Servants of the Honourable Company
Work, Discipline, and Conflict in the Hudson's Bay Company, 1770-1879
Historians have tended to view the Hudson's Bay Company `as an organization of crafty fur traders, bold explorers, lively voyageurs, and dour Scots' who opened up the Canadian west and protected it from American control. More recently, social historians have examined the roles of women andNative peoples to show that the HBC `was more than a business.' But, as Professor Edith Burley demonstrates, `the HBC was a business...the purpose of which was to provide shareholders with a return on their investments.' Low paid, subservient workers were required to fulful this purpose.In Servants of the Honourable Company, Professor Burley focuses on the work and workers of the HBC. About 15% of HBC workers were skilled tradesmen, while 70% were common labourers. Until now, however, these `servants' have been largely forgotten. The book looks at these workers from the pointsof view both of the HBC officers and the London committee and governor who oversaw the operations and of the men themselves, who came from the Orkney Islands, Norway, Scotland, Lower Canada, and the Red River Colony, the settlement created by the HBC in present-day Manitoba to become the nursery offuture `halfbreed' workers for the company.The HBC sought workers from pre-industrial societies who would accept the traditional master-servant relationship. To a large extent they did. In fact, they never questioned this central tenet of the HBC hierarchy. They did, however, bargain for higher wages, refuse to work under intolerable anddangerous conditions, object to unfair treatment by authoritarian officers, cause work stoppages in protest for sufficient food and more grog, mutiny against tyrannical ships' captains, and even kill a particularly brutal officer. Servants of the Honourable Company details this important aspect ofCanadian working-class experience.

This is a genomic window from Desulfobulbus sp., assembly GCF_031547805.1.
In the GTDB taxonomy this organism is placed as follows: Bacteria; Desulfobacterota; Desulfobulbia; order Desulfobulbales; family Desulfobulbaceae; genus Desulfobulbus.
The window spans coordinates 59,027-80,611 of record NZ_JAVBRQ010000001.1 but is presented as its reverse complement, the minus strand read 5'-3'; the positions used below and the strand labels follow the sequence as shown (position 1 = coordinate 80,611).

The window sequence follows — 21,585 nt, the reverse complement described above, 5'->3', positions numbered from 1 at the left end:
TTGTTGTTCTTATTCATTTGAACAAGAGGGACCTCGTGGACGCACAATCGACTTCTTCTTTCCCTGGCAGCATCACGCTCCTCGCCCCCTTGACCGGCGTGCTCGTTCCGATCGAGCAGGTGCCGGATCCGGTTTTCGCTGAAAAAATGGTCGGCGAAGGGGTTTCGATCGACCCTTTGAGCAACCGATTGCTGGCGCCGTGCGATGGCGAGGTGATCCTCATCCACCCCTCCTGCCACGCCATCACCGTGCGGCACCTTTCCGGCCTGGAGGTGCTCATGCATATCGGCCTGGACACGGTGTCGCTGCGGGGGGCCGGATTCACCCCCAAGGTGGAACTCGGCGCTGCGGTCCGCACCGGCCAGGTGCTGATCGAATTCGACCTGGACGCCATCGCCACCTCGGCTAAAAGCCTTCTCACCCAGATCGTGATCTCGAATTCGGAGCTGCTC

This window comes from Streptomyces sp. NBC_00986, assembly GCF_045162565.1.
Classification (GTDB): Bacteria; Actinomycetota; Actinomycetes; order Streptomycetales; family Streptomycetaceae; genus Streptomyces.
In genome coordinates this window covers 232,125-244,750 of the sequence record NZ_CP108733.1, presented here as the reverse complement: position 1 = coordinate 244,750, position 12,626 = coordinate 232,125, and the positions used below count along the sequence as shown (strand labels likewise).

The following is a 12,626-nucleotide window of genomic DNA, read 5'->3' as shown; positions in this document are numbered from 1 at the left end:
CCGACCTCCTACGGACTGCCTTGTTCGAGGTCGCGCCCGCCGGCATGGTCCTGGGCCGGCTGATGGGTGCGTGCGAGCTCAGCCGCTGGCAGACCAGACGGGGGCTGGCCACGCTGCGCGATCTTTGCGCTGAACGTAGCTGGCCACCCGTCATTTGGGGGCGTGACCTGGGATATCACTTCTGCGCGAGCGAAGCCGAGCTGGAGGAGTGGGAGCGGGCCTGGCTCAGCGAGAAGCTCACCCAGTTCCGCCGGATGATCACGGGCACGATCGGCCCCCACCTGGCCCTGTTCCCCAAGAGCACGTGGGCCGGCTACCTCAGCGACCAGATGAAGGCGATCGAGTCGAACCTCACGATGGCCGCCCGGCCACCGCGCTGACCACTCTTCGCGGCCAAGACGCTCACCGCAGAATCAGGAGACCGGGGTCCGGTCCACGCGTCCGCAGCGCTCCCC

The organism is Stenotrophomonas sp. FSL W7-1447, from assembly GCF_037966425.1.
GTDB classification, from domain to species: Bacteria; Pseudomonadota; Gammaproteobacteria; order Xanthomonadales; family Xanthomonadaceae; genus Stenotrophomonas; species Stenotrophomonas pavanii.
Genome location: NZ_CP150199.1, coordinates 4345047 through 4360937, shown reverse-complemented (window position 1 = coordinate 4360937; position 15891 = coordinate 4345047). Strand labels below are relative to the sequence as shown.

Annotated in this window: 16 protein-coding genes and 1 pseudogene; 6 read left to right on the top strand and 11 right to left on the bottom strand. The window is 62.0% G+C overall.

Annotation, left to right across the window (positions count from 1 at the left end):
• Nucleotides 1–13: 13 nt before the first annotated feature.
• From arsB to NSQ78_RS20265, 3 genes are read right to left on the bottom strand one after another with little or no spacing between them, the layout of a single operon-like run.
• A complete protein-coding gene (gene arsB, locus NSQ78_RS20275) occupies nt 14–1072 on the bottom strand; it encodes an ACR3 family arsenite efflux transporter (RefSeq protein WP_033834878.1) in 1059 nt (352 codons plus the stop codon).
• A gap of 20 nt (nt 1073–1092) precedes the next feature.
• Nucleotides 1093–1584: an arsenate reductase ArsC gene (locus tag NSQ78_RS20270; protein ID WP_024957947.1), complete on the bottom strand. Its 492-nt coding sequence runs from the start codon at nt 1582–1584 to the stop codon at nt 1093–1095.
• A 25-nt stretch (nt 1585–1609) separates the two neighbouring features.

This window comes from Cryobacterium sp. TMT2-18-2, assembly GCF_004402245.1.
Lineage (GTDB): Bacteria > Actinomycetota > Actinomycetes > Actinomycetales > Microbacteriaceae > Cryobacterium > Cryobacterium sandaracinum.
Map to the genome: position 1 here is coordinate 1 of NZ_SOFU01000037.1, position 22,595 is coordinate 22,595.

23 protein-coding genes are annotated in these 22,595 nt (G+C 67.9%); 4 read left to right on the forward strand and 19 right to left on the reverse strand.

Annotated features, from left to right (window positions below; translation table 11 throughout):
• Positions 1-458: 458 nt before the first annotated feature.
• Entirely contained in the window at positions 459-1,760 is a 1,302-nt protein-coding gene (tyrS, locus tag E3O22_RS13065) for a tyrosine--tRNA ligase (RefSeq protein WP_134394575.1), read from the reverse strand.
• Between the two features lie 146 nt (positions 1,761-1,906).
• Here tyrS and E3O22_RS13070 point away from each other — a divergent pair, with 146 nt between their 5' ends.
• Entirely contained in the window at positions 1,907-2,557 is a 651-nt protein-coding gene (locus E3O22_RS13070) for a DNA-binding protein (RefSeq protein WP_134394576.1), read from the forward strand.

Toronto : Oxford University Press, 1997.
Branch Call Number:
971. 201 BUR
v, 319 p. ; 21 cm.